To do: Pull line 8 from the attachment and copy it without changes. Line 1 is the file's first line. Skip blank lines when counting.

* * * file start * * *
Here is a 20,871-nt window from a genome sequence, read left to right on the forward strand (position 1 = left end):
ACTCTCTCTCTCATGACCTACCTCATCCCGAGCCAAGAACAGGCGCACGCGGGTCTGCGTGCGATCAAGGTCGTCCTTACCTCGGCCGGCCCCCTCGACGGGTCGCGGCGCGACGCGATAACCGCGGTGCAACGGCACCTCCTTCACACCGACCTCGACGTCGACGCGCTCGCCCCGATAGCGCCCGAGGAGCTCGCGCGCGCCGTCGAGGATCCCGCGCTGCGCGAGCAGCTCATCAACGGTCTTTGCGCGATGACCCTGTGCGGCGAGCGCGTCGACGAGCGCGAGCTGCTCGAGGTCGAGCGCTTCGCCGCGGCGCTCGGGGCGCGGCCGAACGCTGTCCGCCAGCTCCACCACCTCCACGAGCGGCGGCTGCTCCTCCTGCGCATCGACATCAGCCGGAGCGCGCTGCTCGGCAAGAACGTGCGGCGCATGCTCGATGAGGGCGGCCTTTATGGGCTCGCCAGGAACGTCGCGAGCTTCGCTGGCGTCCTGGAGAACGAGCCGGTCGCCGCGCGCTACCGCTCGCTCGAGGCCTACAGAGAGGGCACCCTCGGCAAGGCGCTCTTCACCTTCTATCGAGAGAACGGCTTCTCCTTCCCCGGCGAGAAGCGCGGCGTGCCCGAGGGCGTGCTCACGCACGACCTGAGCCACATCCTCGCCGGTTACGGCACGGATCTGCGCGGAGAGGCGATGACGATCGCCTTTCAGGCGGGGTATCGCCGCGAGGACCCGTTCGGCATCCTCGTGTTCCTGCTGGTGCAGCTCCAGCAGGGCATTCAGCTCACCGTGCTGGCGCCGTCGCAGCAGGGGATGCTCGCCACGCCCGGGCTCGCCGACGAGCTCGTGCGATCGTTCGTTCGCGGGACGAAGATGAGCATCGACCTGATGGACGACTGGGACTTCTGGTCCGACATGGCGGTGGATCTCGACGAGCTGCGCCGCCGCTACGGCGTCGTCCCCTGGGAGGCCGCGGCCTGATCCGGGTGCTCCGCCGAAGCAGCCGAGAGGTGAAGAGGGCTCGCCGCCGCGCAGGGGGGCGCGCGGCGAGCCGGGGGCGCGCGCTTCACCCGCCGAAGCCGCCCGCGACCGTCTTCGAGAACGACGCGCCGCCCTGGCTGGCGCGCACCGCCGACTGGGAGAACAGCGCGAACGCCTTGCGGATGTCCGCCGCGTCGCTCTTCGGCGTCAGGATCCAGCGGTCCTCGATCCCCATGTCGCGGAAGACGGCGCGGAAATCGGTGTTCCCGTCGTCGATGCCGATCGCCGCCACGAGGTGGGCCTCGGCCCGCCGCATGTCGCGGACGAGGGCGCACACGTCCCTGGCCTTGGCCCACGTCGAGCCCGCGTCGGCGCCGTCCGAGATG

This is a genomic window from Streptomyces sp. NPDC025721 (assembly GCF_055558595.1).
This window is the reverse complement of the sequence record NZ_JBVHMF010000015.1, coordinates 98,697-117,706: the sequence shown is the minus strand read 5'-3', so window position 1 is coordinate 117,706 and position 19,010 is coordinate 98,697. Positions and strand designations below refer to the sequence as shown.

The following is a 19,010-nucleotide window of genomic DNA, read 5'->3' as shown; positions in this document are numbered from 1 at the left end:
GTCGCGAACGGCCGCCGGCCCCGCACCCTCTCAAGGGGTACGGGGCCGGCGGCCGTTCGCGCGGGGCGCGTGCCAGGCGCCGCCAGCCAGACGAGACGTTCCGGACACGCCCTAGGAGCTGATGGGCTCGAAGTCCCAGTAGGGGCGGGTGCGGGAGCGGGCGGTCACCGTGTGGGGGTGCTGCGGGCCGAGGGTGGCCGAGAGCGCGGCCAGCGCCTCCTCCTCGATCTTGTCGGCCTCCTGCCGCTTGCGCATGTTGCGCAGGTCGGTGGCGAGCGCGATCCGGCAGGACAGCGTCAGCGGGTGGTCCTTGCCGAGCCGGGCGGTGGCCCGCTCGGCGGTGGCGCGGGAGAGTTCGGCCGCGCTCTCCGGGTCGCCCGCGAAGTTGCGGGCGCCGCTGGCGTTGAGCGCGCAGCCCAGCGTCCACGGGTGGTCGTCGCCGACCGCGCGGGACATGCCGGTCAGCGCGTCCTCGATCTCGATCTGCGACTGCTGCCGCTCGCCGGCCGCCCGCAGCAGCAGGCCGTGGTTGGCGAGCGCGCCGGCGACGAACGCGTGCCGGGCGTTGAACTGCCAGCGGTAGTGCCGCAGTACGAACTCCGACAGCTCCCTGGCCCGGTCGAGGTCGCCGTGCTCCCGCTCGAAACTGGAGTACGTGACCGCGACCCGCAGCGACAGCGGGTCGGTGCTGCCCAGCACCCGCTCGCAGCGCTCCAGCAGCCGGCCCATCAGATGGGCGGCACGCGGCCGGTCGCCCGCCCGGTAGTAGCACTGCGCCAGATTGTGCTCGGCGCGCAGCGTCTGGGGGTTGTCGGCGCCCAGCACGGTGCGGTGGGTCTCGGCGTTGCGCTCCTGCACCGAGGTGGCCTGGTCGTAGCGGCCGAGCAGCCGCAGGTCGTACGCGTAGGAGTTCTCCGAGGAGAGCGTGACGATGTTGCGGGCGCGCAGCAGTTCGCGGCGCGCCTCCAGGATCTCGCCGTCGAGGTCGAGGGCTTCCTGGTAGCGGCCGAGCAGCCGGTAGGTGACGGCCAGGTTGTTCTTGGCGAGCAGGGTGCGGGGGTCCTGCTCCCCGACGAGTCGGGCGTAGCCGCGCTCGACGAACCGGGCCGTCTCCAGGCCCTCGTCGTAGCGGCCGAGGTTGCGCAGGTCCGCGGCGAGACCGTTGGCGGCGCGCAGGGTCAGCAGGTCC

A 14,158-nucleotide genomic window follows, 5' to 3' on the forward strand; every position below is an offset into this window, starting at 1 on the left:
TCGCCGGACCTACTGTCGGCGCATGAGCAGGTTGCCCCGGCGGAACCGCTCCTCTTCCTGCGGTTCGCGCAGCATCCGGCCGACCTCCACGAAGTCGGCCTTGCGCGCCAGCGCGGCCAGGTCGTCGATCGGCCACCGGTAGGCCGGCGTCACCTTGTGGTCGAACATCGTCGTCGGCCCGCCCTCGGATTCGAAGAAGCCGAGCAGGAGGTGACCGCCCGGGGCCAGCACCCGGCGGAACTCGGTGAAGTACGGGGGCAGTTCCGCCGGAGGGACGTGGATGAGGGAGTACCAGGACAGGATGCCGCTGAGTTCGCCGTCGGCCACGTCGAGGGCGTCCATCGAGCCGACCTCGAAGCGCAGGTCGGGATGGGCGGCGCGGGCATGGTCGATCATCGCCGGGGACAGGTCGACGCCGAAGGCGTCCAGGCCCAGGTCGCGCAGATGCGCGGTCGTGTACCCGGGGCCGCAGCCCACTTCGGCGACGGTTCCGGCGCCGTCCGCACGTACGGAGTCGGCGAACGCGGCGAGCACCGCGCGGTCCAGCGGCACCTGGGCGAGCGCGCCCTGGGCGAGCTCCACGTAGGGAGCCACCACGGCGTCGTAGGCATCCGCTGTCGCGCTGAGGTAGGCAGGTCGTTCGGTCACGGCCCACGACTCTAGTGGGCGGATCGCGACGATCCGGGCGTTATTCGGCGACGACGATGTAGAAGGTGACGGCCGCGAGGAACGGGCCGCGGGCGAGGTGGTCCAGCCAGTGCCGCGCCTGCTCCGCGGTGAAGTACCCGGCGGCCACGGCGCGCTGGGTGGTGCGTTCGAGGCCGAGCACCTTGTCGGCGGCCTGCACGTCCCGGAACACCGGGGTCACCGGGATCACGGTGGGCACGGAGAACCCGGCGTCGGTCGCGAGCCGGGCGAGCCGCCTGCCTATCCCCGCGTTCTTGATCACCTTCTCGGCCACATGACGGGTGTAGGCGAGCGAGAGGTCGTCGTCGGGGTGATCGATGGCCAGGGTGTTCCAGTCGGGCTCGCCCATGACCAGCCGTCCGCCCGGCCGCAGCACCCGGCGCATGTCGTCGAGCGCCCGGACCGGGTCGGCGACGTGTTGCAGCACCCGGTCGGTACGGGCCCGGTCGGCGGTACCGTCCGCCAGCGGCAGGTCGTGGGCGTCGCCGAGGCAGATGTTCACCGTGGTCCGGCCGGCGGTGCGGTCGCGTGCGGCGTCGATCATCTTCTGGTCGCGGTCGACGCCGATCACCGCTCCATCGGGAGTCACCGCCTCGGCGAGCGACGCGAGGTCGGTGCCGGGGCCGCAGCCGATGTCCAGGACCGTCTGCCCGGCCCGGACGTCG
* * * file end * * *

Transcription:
TCGCCGGACCTACTGTCGGCGCATGAGCAGGTTGCCCCGGCGGAACCGCTCCTCTTCCTGCGGTTCGCGCAGCATCCGGCCGACCTCCACGAAGTCGGCCTTGCGCGCCAGCGCGGCCAGGTCGTCGATCGGCCACCGGTAGGCCGGCGTCACCTTGTGGTCGAACATCGTCGTCGGCCCGCCCTCGGATTCGAAGAAGCCGAGCAGGAGGTGACCGCCCGGGGCCAGCACCCGGCGGAACTCGGTGAAGTACGGGGGCAGTTCCGCCGGAGGGACGTGGATGAGGGAGTACCAGGACAGGATGCCGCTGAGTTCGCCGTCGGCCACGTCGAGGGCGTCCATCGAGCCGACCTCGAAGCGCAGGTCGGGATGGGCGGCGCGGGCATGGTCGATCATCGCCGGGGACAGGTCGACGCCGAAGGCGTCCAGGCCCAGGTCGCGCAGATGCGCGGTCGTGTACCCGGGGCCGCAGCCCACTTCGGCGACGGTTCCGGCGCCGTCCGCACGTACGGAGTCGGCGAACGCGGCGAGCACCGCGCGGTCCAGCGGCACCTGGGCGAGCGCGCCCTGGGCGAGCTCCACGTAGGGAGCCACCACGGCGTCGTAGGCATCCGCTGTCGCGCTGAGGTAGGCAGGTCGTTCGGTCACGGCCCACGACTCTAGTGGGCGGATCGCGACGATCCGGGCGTTATTCGGCGACGACGATGTAGAAGGTGACGGCCGCGAGGAACGGGCCGCGGGCGAGGTGGTCCAGCCAGTGCCGCGCCTGCTCCGCGGTGAAGTACCCGGCGGCCACGGCGCGCTGGGTGGTGCGTTCGAGGCCGAGCACCTTGTCGGCGGCCTGCACGTCCCGGAACACCGGGGTCACCGGGATCACGGTGGGCACGGAGAACCCGGCGTCGGTCGCGAGCCGGGCGAGCCGCCTGCCTATCCCCGCGTTCTTGATCACCTTCTCGGCCACATGACGGGTGTAGGCGAGCGAGAGGTCGTCGTCGGGGTGATCGATGGCCAGGGTGTTCCAGTCGGGCTCGCCCATGACCAGCCGTCCGCCCGGCCGCAGCACCCGGCGCATGTCGTCGAGCGCCCGGACCGGGTCGGCGACGTGTTGCAGCACCCGGTCGGTACGGGCCCGGTCGGCGGTACCGTCCGCCAGCGGCAGGTCGTGGGCGTCGCCGAGGCAGATGTTCACCGTGGTCCGGCCGGCGGTGCGGTCGCGTGCGGCGTCGATCATCTTCTGGTCGCGGTCGACGCCGATCACCGCTCCATCGGGAGTCACCGCCTCGGCGAGCGACGCGAGGTCGGTGCCGGGGCCGCAGCCGATGTCCAGGACCGTCTGCCCGGCCCGGACGTCG